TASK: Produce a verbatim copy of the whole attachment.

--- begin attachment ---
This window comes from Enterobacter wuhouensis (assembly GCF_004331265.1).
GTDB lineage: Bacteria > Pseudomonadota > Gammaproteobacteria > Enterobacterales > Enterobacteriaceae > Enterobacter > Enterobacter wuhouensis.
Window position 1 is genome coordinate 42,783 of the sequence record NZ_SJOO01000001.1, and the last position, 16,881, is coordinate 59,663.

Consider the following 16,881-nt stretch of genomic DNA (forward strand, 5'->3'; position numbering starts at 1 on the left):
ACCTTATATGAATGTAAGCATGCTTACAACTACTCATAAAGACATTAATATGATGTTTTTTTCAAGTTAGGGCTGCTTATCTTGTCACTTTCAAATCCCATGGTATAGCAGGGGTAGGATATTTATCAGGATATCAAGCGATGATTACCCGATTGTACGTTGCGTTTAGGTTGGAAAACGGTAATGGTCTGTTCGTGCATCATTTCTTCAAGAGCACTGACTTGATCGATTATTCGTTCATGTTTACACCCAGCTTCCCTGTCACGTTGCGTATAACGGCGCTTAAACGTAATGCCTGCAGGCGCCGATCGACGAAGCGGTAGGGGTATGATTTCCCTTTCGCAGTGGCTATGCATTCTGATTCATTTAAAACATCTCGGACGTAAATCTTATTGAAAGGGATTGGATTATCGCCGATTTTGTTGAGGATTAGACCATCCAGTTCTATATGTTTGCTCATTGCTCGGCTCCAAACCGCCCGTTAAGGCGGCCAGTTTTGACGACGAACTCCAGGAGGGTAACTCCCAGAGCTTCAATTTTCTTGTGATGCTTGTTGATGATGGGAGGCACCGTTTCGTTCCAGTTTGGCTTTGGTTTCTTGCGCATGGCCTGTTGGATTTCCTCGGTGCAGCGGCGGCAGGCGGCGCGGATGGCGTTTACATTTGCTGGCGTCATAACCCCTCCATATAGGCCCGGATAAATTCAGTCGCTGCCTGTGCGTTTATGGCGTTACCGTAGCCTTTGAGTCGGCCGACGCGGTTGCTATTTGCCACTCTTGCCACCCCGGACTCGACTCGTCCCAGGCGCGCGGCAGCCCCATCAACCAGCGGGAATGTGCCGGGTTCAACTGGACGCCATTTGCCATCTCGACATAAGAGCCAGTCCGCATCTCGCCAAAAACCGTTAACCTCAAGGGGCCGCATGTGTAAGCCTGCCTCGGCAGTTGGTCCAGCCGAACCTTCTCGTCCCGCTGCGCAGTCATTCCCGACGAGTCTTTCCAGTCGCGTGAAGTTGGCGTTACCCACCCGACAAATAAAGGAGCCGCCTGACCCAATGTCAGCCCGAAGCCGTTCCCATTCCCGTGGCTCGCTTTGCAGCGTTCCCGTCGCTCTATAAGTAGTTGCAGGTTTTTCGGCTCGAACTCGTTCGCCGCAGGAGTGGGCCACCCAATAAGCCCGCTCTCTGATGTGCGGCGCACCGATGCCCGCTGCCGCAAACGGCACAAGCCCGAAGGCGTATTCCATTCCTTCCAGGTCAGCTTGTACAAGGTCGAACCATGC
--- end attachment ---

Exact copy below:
This window comes from Enterobacter wuhouensis (assembly GCF_004331265.1).
GTDB lineage: Bacteria > Pseudomonadota > Gammaproteobacteria > Enterobacterales > Enterobacteriaceae > Enterobacter > Enterobacter wuhouensis.
Window position 1 is genome coordinate 42,783 of the sequence record NZ_SJOO01000001.1, and the last position, 16,881, is coordinate 59,663.

Consider the following 16,881-nt stretch of genomic DNA (forward strand, 5'->3'; position numbering starts at 1 on the left):
ACCTTATATGAATGTAAGCATGCTTACAACTACTCATAAAGACATTAATATGATGTTTTTTTCAAGTTAGGGCTGCTTATCTTGTCACTTTCAAATCCCATGGTATAGCAGGGGTAGGATATTTATCAGGATATCAAGCGATGATTACCCGATTGTACGTTGCGTTTAGGTTGGAAAACGGTAATGGTCTGTTCGTGCATCATTTCTTCAAGAGCACTGACTTGATCGATTATTCGTTCATGTTTACACCCAGCTTCCCTGTCACGTTGCGTATAACGGCGCTTAAACGTAATGCCTGCAGGCGCCGATCGACGAAGCGGTAGGGGTATGATTTCCCTTTCGCAGTGGCTATGCATTCTGATTCATTTAAAACATCTCGGACGTAAATCTTATTGAAAGGGATTGGATTATCGCCGATTTTGTTGAGGATTAGACCATCCAGTTCTATATGTTTGCTCATTGCTCGGCTCCAAACCGCCCGTTAAGGCGGCCAGTTTTGACGACGAACTCCAGGAGGGTAACTCCCAGAGCTTCAATTTTCTTGTGATGCTTGTTGATGATGGGAGGCACCGTTTCGTTCCAGTTTGGCTTTGGTTTCTTGCGCATGGCCTGTTGGATTTCCTCGGTGCAGCGGCGGCAGGCGGCGCGGATGGCGTTTACATTTGCTGGCGTCATAACCCCTCCATATAGGCCCGGATAAATTCAGTCGCTGCCTGTGCGTTTATGGCGTTACCGTAGCCTTTGAGTCGGCCGACGCGGTTGCTATTTGCCACTCTTGCCACCCCGGACTCGACTCGTCCCAGGCGCGCGGCAGCCCCATCAACCAGCGGGAATGTGCCGGGTTCAACTGGACGCCATTTGCCATCTCGACATAAGAGCCAGTCCGCATCTCGCCAAAAACCGTTAACCTCAAGGGGCCGCATGTGTAAGCCTGCCTCGGCAGTTGGTCCAGCCGAACCTTCTCGTCCCGCTGCGCAGTCATTCCCGACGAGTCTTTCCAGTCGCGTGAAGTTGGCGTTACCCACCCGACAAATAAAGGAGCCGCCTGACCCAATGTCAGCCCGAAGCCGTTCCCATTCCCGTGGCTCGCTTTGCAGCGTTCCCGTCGCTCTATAAGTAGTTGCAGGTTTTTCGGCTCGAACTCGTTCGCCGCAGGAGTGGGCCACCCAATAAGCCCGCTCTCTGATGTGCGGCGCACCGATGCCCGCTGCCGCAAACGGCACAAGCCCGAAGGCGTATTCCATTCCTTCCAGGTCAGCTTGTACAAGGTCGAACCATGC